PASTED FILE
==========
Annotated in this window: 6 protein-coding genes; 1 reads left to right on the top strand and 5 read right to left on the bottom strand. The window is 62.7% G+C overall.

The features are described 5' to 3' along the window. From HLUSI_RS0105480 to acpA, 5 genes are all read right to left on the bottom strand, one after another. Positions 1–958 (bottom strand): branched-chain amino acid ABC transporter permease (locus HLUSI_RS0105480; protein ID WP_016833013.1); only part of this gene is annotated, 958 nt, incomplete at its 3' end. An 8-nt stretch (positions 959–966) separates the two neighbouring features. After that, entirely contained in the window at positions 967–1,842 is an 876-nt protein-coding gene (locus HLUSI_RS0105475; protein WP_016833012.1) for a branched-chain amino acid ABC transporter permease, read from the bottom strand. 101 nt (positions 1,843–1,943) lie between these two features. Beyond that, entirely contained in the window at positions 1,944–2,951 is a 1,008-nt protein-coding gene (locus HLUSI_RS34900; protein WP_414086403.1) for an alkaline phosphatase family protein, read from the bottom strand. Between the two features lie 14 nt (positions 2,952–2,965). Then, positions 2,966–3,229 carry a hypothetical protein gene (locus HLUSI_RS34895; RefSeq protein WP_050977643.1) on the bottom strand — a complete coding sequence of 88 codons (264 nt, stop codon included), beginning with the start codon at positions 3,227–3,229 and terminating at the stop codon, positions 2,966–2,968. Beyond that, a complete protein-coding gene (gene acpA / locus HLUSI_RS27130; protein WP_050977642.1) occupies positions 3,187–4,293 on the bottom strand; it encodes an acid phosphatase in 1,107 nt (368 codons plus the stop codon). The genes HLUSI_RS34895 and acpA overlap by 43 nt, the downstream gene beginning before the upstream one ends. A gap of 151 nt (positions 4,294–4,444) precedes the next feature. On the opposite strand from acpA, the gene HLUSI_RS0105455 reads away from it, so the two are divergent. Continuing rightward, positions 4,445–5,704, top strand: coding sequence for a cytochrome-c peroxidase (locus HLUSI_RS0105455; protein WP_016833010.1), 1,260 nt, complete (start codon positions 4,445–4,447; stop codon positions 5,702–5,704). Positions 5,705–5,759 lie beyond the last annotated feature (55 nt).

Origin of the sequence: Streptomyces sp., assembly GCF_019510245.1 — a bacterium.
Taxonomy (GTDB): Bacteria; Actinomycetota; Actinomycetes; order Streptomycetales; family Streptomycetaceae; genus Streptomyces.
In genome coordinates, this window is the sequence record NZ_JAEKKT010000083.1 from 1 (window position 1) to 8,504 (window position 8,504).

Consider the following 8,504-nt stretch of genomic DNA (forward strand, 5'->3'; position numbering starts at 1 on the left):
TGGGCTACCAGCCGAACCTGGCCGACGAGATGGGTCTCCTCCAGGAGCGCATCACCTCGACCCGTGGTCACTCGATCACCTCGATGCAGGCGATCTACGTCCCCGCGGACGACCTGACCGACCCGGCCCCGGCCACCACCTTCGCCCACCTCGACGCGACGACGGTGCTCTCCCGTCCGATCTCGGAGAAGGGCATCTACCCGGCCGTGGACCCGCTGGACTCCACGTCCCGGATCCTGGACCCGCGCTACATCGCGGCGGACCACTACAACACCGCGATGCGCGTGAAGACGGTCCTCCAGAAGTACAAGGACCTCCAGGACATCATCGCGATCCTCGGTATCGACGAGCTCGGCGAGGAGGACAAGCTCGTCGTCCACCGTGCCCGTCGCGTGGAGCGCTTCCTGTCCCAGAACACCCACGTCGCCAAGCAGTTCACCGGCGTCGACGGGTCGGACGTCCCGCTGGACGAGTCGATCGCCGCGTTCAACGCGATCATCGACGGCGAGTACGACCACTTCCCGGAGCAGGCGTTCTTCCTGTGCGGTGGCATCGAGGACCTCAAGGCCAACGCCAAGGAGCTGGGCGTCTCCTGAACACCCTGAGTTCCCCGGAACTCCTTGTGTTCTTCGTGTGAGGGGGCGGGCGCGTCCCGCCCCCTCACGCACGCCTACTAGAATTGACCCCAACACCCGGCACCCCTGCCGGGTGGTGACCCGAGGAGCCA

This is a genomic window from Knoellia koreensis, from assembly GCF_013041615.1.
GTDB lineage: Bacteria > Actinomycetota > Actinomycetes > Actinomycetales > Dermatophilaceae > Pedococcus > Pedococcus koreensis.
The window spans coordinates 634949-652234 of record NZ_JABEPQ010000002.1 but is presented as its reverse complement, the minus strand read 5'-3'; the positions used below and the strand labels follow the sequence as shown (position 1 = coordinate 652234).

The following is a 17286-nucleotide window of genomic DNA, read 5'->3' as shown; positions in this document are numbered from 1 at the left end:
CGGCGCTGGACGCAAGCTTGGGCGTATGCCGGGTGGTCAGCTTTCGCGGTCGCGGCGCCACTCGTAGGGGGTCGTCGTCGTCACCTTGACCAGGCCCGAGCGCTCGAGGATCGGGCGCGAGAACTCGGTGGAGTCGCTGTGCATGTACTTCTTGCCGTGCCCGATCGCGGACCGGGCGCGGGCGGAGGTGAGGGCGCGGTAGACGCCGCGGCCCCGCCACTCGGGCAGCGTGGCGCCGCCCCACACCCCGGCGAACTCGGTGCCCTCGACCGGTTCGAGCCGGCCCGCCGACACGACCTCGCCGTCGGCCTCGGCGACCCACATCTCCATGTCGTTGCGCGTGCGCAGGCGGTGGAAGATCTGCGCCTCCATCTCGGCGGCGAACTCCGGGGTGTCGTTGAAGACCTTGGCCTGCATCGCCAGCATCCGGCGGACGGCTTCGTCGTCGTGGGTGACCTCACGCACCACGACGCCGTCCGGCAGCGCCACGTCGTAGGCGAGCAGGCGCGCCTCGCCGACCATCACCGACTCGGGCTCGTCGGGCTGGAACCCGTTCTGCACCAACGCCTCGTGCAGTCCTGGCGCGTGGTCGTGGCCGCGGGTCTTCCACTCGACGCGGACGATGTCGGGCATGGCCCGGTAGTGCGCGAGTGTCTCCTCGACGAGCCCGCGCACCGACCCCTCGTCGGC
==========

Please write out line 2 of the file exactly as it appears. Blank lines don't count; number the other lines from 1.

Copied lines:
The features are described 5' to 3' along the window. From HLUSI_RS0105480 to acpA, 5 genes are all read right to left on the bottom strand, one after another. Positions 1–958 (bottom strand): branched-chain amino acid ABC transporter permease (locus HLUSI_RS0105480; protein ID WP_016833013.1); only part of this gene is annotated, 958 nt, incomplete at its 3' end. An 8-nt stretch (positions 959–966) separates the two neighbouring features. After that, entirely contained in the window at positions 967–1,842 is an 876-nt protein-coding gene (locus HLUSI_RS0105475; protein WP_016833012.1) for a branched-chain amino acid ABC transporter permease, read from the bottom strand. 101 nt (positions 1,843–1,943) lie between these two features. Beyond that, entirely contained in the window at positions 1,944–2,951 is a 1,008-nt protein-coding gene (locus HLUSI_RS34900; protein WP_414086403.1) for an alkaline phosphatase family protein, read from the bottom strand. Between the two features lie 14 nt (positions 2,952–2,965). Then, positions 2,966–3,229 carry a hypothetical protein gene (locus HLUSI_RS34895; RefSeq protein WP_050977643.1) on the bottom strand — a complete coding sequence of 88 codons (264 nt, stop codon included), beginning with the start codon at positions 3,227–3,229 and terminating at the stop codon, positions 2,966–2,968. Beyond that, a complete protein-coding gene (gene acpA / locus HLUSI_RS27130; protein WP_050977642.1) occupies positions 3,187–4,293 on the bottom strand; it encodes an acid phosphatase in 1,107 nt (368 codons plus the stop codon). The genes HLUSI_RS34895 and acpA overlap by 43 nt, the downstream gene beginning before the upstream one ends. A gap of 151 nt (positions 4,294–4,444) precedes the next feature. On the opposite strand from acpA, the gene HLUSI_RS0105455 reads away from it, so the two are divergent. Continuing rightward, positions 4,445–5,704, top strand: coding sequence for a cytochrome-c peroxidase (locus HLUSI_RS0105455; protein WP_016833010.1), 1,260 nt, complete (start codon positions 4,445–4,447; stop codon positions 5,702–5,704). Positions 5,705–5,759 lie beyond the last annotated feature (55 nt).